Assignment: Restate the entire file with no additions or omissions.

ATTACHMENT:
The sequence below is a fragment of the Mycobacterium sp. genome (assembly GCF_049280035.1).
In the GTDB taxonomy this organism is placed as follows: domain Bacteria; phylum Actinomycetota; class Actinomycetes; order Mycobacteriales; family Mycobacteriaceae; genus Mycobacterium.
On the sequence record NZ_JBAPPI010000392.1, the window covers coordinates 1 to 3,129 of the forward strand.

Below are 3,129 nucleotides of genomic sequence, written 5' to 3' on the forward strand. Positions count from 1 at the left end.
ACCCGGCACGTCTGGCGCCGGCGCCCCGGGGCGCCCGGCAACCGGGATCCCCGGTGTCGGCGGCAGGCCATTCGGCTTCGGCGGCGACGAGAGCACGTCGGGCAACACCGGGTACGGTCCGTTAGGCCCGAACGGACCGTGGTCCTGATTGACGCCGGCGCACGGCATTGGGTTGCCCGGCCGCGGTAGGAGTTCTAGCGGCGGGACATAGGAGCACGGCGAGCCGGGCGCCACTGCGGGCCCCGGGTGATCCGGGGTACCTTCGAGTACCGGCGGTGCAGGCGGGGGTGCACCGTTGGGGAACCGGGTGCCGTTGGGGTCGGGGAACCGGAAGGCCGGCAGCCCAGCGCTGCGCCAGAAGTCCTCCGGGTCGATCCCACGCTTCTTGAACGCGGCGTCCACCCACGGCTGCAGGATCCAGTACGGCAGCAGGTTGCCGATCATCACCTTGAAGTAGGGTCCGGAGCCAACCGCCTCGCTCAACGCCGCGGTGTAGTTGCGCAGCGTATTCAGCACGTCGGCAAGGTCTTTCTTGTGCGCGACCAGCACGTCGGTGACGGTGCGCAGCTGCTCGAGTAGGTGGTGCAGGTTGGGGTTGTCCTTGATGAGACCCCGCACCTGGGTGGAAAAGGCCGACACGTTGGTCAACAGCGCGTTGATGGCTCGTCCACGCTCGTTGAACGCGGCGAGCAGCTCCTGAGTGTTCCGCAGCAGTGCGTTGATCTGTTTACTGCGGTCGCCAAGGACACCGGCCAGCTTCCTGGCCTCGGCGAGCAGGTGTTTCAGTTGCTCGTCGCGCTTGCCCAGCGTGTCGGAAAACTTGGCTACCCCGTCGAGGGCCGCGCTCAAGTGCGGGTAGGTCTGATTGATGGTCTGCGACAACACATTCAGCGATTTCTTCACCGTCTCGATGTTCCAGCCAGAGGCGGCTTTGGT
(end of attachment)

The sequence below is a fragment of the Mycobacterium sp. genome (assembly GCF_049280035.1).
In the GTDB taxonomy this organism is placed as follows: domain Bacteria; phylum Actinomycetota; class Actinomycetes; order Mycobacteriales; family Mycobacteriaceae; genus Mycobacterium.
On the sequence record NZ_JBAPPI010000392.1, the window covers coordinates 1 to 3,129 of the forward strand.

Below are 3,129 nucleotides of genomic sequence, written 5' to 3' on the forward strand. Positions count from 1 at the left end.
ACCCGGCACGTCTGGCGCCGGCGCCCCGGGGCGCCCGGCAACCGGGATCCCCGGTGTCGGCGGCAGGCCATTCGGCTTCGGCGGCGACGAGAGCACGTCGGGCAACACCGGGTACGGTCCGTTAGGCCCGAACGGACCGTGGTCCTGATTGACGCCGGCGCACGGCATTGGGTTGCCCGGCCGCGGTAGGAGTTCTAGCGGCGGGACATAGGAGCACGGCGAGCCGGGCGCCACTGCGGGCCCCGGGTGATCCGGGGTACCTTCGAGTACCGGCGGTGCAGGCGGGGGTGCACCGTTGGGGAACCGGGTGCCGTTGGGGTCGGGGAACCGGAAGGCCGGCAGCCCAGCGCTGCGCCAGAAGTCCTCCGGGTCGATCCCACGCTTCTTGAACGCGGCGTCCACCCACGGCTGCAGGATCCAGTACGGCAGCAGGTTGCCGATCATCACCTTGAAGTAGGGTCCGGAGCCAACCGCCTCGCTCAACGCCGCGGTGTAGTTGCGCAGCGTATTCAGCACGTCGGCAAGGTCTTTCTTGTGCGCGACCAGCACGTCGGTGACGGTGCGCAGCTGCTCGAGTAGGTGGTGCAGGTTGGGGTTGTCCTTGATGAGACCCCGCACCTGGGTGGAAAAGGCCGACACGTTGGTCAACAGCGCGTTGATGGCTCGTCCACGCTCGTTGAACGCGGCGAGCAGCTCCTGAGTGTTCCGCAGCAGTGCGTTGATCTGTTTACTGCGGTCGCCAAGGACACCGGCCAGCTTCCTGGCCTCGGCGAGCAGGTGTTTCAGTTGCTCGTCGCGCTTGCCCAGCGTGTCGGAAAACTTGGCTACCCCGTCGAGGGCCGCGCTCAAGTGCGGGTAGGTCTGATTGATGGTCTGCGACAACACATTCAGCGATTTCTTCACCGTCTCGATGTTCCAGCCAGAGGCGGCTTTGGT